Sunday, January 27, 2008

If failure on Wall Street is simply bad luck, then is success only good luck?

Today's New York Times carries a story about Top Wall Street executives who have lost $ Billions becoming hot properties once they have been fired, sometimes being offered even better positions than those they lost. While middle ranking managers get fired and have problems being re-hired, top executives are assumed to have merely been unlucky. It seems that Wall Street sees them as smart simply because they have been in proximity to so much money.

It is rather surprising that failure on an enormous scale is seen as the result of bad luck, whereas success is never ascribed to good luck, but to skill and intelligence. History tells us that this is more so today than at any time in history.

Wednesday, January 23, 2008

The economy - wild guesswork?

While it is well known that economics is inexact, it is surprising to me that leaders - of companies and countries - put enough faith in it to make "bet your life" decisions on the basis of recommendations by a few economists. Sadly, the life they bet is not their own, but that of employees and citizens. Usually, they stretch as far as they can, and then, when there is trouble, they try to correct. Any engineer will tell you that a common problem with control devices is that of over-correction. Economies and businesses may be too large for any one person, or even small coterie to manage.

Since we are usually wrong about economic prediction, and correct too late, this is as bad as over-correction. Perhaps you have to be old and lived through multiple cycles to put everything in perspective.

Tuesday, January 22, 2008

Processes for good execution are more important than much expert knowledge

Strategy must be easy. After all if someone with an MBA and 5 years experience can devise a strategy for a large company, how can it be that hard. However, failure is usually the result of poor execution, monitoring, correction, and ability to learn from success and failure. Yet, so many senior executives move on after they have become comfortable with the strategy and spend little time on execution. The grizzled veterans who are so good at execution are forced into early retirement. There is little institutional memory from which middle and junior managers can learn. Business schools spend far less time on execution than on strategy. It is left to Engineering and Vocational schools to teach the tools of execution.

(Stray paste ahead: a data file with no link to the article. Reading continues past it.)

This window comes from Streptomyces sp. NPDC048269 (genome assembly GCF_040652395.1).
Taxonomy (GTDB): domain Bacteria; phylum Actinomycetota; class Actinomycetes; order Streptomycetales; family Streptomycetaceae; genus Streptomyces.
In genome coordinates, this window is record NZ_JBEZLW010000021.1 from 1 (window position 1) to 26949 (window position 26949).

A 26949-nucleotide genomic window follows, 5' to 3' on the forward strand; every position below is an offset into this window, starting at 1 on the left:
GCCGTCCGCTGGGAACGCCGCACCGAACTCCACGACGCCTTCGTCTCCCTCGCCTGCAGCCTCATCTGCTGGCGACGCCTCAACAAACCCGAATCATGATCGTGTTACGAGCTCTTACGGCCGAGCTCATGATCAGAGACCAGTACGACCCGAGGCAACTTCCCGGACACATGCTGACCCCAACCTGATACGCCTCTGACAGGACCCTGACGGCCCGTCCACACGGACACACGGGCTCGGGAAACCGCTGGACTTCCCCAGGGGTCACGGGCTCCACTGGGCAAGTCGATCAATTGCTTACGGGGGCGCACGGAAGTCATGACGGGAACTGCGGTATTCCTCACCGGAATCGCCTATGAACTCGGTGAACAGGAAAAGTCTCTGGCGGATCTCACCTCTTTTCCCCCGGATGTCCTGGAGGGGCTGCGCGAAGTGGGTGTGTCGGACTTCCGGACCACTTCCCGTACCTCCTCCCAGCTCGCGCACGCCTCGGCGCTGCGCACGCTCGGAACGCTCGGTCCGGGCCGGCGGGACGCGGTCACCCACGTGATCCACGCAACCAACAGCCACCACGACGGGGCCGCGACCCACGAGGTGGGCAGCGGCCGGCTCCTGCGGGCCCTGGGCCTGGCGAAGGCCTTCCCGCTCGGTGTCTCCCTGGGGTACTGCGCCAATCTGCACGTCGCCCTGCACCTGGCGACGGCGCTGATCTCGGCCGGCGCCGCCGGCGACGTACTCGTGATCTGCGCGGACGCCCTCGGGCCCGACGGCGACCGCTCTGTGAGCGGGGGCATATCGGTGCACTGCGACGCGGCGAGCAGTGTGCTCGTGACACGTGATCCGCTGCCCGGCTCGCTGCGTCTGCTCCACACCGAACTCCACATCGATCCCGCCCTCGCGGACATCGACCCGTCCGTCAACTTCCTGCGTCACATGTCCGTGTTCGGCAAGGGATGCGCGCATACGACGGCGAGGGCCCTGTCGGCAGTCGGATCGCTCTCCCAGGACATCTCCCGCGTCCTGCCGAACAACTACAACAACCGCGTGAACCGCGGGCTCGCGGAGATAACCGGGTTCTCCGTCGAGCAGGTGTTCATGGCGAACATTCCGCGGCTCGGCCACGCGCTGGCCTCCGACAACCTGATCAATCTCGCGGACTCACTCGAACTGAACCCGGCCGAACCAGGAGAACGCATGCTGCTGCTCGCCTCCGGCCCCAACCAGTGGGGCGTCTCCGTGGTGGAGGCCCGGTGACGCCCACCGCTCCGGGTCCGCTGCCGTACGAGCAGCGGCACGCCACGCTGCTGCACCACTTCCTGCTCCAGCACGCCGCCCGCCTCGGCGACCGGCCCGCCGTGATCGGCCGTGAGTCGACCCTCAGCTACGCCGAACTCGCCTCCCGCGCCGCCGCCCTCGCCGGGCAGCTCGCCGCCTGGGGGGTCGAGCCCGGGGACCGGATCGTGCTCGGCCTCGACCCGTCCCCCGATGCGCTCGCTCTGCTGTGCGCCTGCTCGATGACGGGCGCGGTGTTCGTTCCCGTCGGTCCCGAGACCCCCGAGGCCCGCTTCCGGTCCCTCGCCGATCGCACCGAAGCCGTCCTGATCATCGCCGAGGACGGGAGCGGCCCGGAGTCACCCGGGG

This is why, while over the past fifty years more and more management education has taken place, we do not see the performance of most companies in the long-term to be better than they were fifty years ago. They do not execute well and do not learn from their successes and failures.

Saturday, January 12, 2008

National Identification Cards are on their Way

As we see more and more pressure for action against illegal immigrants, we are headed towards a national identity card for everyone. Since we will not be able to make illegal immigrants carry identification showing that they are illegal, we can only make citizens and legal residents carry I.D.
Therefore as the demand for more controls on illegal immigrants and terrorists grows, the inevitable requirement is that everyone, of all ages, will have to carry ID. After all, if we make it everyone over 16, how do we know that a young person without ID really is only 15!

Friday, January 04, 2008

Networking Groups can be extremely valuable

Over the past few years the idea of Networking has taken off. However, it has changed from a process of people making friends and helping each other into a more aggressive, "what's in it for me" approach. As a result, one of the few places where people can meet others in a safer environment is a Networking Group. Organizations such as the Marketing Executives Networking Group foster an environment where members are under a moral obligation to "pass it on." As a result for most people, joining a networking group is a very productive solution.
We may wish for the good old days, but as new technology speeds up the world, it makes sense to adapt.

Thursday, January 03, 2008

Do we over-emphasize strategy and ignore execution?

There is so much emphasis on strategy in business today. Often it is flawed. Sometimes this is because it is based in incorrect or incomplete knowledge, sometimes because it is based on faulty logic. Yet, most of the business failures may be rooted in inadequate execution of strategy rather than the strategy itself. This applies whether the strategy is for new products, acquisition, expansion to new geography or re-alignment of product markets.
Business schools find it difficult to teach execution. Most corporations do not train managers in it effectively. Yet, there are principles of execution which can be learned. However, they are best learned by a combination of experience and process.

Tuesday, January 01, 2008

So much hope for the new year - 2008! A mark of humanity?

At the start of each new year, we all have so much hope. Perhaps this is because we have been so disappointed in the old one. But almost all humans look forward to what the new year will bring. We make New Year resolutions, expect completely different experiences, and have a party to celebrate the new year. This is a mark of humanity. We are optimists. We hope and even expect change and improvement.